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India's Social Crisis
Indian students of Saint Joseph Degree college participate in an anti-rape protest in Hyderabad on September 13, 2013. (NOAH SEELAM/AFP/Getty Images)

India's Social Crisis

Aparna Pande

Indians voice indignation over highly publicized incidents of rape, like the recent one in Delhi of a young woman by an Uber driver, but there is little public discussion of the socio-cultural context of the rape epidemic. Statistics from the National Crime Records Bureau show that on average 93 women are raped in India each day. The number of reported incidents of rape has steadily gone up over the years from 24,923 in 2012 to 33,707 in 2013.

The scale of India’s rape problem indicates a deeper crisis of our civilization, one of the oldest in the world. India emerged as a modern state around six decades ago and has embraced modernity in the economic and political realms. But progress on the social front has been slow. Ancient and medieval patriarchal cultures turned a blind eye to rape, an attitude that seems to linger in otherwise modern India.

The Indian national movement was a struggle not only for political but also social and economic change. Attempts at social reform date back to the early 19th century with Raja Rammohan Roy, an educational and social reformer, who founded the Brahmo Samaj (societal component of Brahmoism), a monotheistic movement aimed at reforming Hinduism. It was the pressure of the Indian intelligentsia that led the British to implement sati reforms, aimed at ending the inhuman practice of a widow (‘sati’) immolating herself on her husband’s pyre. Indian social reformers also demanded that the age for both child marriage as well as age of consent for sex should be raised.

The 19th century also witnessed a conservative backlash with organizations like the Arya Samaj (Noble Society), a reform movement which aimed to reestablish Hindu society as it was at the time of Vedas, which led a push back against attempts at social reform. The temple entry movement and caste reform, including the issue of untouchability, were pushed by Mahatma Gandhi for which he often faced ridicule and insult from conservative Hindus.

Even after Independence attempts at social reform by India’s first Prime Minister Jawaharlal Nehru, like the Hindu Marriage reform act and other social reform bills, faced tremendous opposition. Thus it has often been easier for Indian politicians to push for political or economic changes than try to push a social agenda.

Even today we have a patriarchal feudal society and the attitudes of people and institutions reflect a certain worldview. When two young girls from Rohtak fought off men attempting to molest them on a bus, other passengers just sat and watched the incident happen. When the girls and their family attempted to lodge a police report, the police attempted to dissuade them. The men had been recently recruited by the army but under the gaze of media scrutiny their military service was terminated. However, the village to which the men belong came out strongly in their support demanding their release from prison as well as re-instatement by the army.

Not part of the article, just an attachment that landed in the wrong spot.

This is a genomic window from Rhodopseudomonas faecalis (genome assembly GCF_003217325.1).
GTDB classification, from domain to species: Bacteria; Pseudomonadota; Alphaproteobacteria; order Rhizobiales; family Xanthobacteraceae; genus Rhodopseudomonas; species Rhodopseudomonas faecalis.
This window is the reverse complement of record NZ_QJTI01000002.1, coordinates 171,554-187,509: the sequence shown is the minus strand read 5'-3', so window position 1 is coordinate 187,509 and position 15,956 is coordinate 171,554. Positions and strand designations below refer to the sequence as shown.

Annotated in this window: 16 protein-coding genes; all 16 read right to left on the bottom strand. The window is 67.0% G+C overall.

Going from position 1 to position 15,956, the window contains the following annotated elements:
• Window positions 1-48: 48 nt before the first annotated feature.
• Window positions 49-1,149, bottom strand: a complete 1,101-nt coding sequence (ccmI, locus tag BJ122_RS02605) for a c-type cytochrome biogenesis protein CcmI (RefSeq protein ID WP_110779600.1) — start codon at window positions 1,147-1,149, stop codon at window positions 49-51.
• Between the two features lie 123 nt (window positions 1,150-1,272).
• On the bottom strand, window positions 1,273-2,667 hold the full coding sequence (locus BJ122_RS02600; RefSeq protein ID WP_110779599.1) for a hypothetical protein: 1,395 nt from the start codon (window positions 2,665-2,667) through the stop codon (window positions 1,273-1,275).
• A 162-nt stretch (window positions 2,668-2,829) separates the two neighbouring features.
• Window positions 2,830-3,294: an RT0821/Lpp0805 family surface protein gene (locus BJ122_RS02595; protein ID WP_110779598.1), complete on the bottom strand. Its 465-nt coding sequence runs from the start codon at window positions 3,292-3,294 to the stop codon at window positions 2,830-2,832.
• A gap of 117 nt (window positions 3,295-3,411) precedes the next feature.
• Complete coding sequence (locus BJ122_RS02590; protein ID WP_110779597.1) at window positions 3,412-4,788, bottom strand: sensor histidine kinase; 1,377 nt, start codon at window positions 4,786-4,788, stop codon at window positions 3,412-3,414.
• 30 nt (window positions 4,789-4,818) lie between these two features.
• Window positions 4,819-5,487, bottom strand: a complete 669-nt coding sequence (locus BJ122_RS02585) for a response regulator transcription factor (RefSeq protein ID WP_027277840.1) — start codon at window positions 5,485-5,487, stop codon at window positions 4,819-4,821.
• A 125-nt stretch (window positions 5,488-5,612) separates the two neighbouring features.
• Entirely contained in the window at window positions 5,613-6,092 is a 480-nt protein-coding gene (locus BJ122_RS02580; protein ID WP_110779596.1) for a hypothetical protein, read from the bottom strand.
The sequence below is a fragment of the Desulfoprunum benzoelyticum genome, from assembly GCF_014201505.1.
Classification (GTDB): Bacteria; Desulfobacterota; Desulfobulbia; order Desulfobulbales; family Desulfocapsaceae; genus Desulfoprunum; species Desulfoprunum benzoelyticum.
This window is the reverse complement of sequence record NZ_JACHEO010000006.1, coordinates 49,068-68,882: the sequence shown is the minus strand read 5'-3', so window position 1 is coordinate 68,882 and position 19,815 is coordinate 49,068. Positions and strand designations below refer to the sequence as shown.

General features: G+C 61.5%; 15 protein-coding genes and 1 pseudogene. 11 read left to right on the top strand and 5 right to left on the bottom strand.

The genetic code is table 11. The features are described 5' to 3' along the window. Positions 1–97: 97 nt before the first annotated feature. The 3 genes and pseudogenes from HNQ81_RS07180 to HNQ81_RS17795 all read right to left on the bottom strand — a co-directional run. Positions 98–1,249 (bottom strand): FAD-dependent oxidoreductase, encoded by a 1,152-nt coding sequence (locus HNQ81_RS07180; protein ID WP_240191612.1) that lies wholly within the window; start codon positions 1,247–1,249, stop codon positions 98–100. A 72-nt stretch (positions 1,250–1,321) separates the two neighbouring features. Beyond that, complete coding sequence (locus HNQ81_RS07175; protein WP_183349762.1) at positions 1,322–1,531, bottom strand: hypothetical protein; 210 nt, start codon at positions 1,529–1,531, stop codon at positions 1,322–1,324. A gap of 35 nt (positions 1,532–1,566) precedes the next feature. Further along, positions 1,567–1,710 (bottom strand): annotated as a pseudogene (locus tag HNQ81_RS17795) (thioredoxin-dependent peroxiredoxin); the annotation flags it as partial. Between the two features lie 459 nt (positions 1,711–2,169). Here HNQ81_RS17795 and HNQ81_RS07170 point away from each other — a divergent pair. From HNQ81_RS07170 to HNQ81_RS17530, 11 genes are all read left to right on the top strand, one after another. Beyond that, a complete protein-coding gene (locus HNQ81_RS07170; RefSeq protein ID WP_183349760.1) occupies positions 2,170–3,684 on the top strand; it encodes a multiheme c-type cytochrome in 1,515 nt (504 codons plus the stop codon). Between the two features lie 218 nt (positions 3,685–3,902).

Politicians still threaten to use rape or sexual assault on their opponents just as decades ago the feudal landlords threatened their subjects. The coercive apparatus of the state — the police — prefers to dissuade victims from lodging complaints and is often the perpetrator of such crimes. The local village councils — panchayats, khap [caste] panchayats or jirgas — often see rape as one of the ways to implement justice. Women, young and old, are raped on the orders of these councils as punishment for a perceived offense by a member of their family. And finally the individual is taught that the honor of the women in the family is tied to their body; men have to protect it, women should not lose it.

This is reflected in the word used for rape — izzat lootna or loss of honor. Why should rape be seen as a loss of honor instead of a crime? Women are told they are the ones responsible if they are assaulted or raped. So they should watch what they wear, where they go, whom they go with and what they do. Everything from wearing jeans and miniskirts to eating Chinese or non-vegetarian food can be held responsible for inciting men to sexually assault or rape a woman. Being out late at night or with a man to whom you are not related implies that you are a woman of loose morals and hence likely to be assaulted.

What we need is a change in attitude. In his August 14th speech this year Prime Minister Modi spoke on this issue when he asked people to treat their children the same way, whether it was a boy or a girl and furthermore asked them to be involved in what their son was doing because at the end of the day it was someone’s son who would be involved in a sexual assault or rape.

Further, most Indian newspapers still report sexual assault under the phrase “eve teasing” which not only takes away from the crime but in a way comes under the same category as saying ‘boys will be boys.’ Some years back when some women protestors were raped in the northern state of Uttar Pradesh the local official stated in a press conference that if women walk through farm fields they are asking to be raped.

Another common reaction ever since incidents of sexual assault and rape have been reported is the oft-mentioned remark that if the media or people highlight these issues India’s image is harmed or that it is hurting tourism. So again honor is the factor.

The problem India faces today is not simply of the verification of cabs or that of women to be wary of their surroundings but of how to change and modernize a patriarchal socio-cultural structure.

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